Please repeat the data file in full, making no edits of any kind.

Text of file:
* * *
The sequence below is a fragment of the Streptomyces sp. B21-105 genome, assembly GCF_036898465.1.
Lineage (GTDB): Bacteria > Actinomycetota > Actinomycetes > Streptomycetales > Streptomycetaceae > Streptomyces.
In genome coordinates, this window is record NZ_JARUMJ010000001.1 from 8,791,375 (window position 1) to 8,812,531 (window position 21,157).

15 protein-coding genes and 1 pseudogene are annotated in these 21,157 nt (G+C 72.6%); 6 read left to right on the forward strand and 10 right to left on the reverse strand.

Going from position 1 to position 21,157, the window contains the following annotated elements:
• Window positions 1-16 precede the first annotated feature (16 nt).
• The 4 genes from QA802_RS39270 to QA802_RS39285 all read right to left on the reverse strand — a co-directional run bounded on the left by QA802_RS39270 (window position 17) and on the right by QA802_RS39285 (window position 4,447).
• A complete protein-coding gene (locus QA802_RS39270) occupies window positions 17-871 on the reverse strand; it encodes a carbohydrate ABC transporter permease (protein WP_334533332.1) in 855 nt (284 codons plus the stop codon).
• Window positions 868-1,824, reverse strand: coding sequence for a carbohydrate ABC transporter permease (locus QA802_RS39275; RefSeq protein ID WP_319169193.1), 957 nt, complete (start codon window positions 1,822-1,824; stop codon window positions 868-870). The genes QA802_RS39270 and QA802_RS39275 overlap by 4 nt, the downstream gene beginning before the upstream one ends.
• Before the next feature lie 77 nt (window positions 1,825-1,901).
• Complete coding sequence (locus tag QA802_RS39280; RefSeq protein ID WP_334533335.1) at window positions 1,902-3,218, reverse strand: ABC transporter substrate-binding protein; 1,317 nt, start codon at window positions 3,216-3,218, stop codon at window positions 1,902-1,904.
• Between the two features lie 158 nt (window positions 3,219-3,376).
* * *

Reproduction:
The sequence below is a fragment of the Streptomyces sp. B21-105 genome, assembly GCF_036898465.1.
Lineage (GTDB): Bacteria > Actinomycetota > Actinomycetes > Streptomycetales > Streptomycetaceae > Streptomyces.
In genome coordinates, this window is record NZ_JARUMJ010000001.1 from 8,791,375 (window position 1) to 8,812,531 (window position 21,157).

15 protein-coding genes and 1 pseudogene are annotated in these 21,157 nt (G+C 72.6%); 6 read left to right on the forward strand and 10 right to left on the reverse strand.

Going from position 1 to position 21,157, the window contains the following annotated elements:
• Window positions 1-16 precede the first annotated feature (16 nt).
• The 4 genes from QA802_RS39270 to QA802_RS39285 all read right to left on the reverse strand — a co-directional run bounded on the left by QA802_RS39270 (window position 17) and on the right by QA802_RS39285 (window position 4,447).
• A complete protein-coding gene (locus QA802_RS39270) occupies window positions 17-871 on the reverse strand; it encodes a carbohydrate ABC transporter permease (protein WP_334533332.1) in 855 nt (284 codons plus the stop codon).
• Window positions 868-1,824, reverse strand: coding sequence for a carbohydrate ABC transporter permease (locus QA802_RS39275; RefSeq protein ID WP_319169193.1), 957 nt, complete (start codon window positions 1,822-1,824; stop codon window positions 868-870). The genes QA802_RS39270 and QA802_RS39275 overlap by 4 nt, the downstream gene beginning before the upstream one ends.
• Before the next feature lie 77 nt (window positions 1,825-1,901).
• Complete coding sequence (locus tag QA802_RS39280; RefSeq protein ID WP_334533335.1) at window positions 1,902-3,218, reverse strand: ABC transporter substrate-binding protein; 1,317 nt, start codon at window positions 3,216-3,218, stop codon at window positions 1,902-1,904.
• Between the two features lie 158 nt (window positions 3,219-3,376).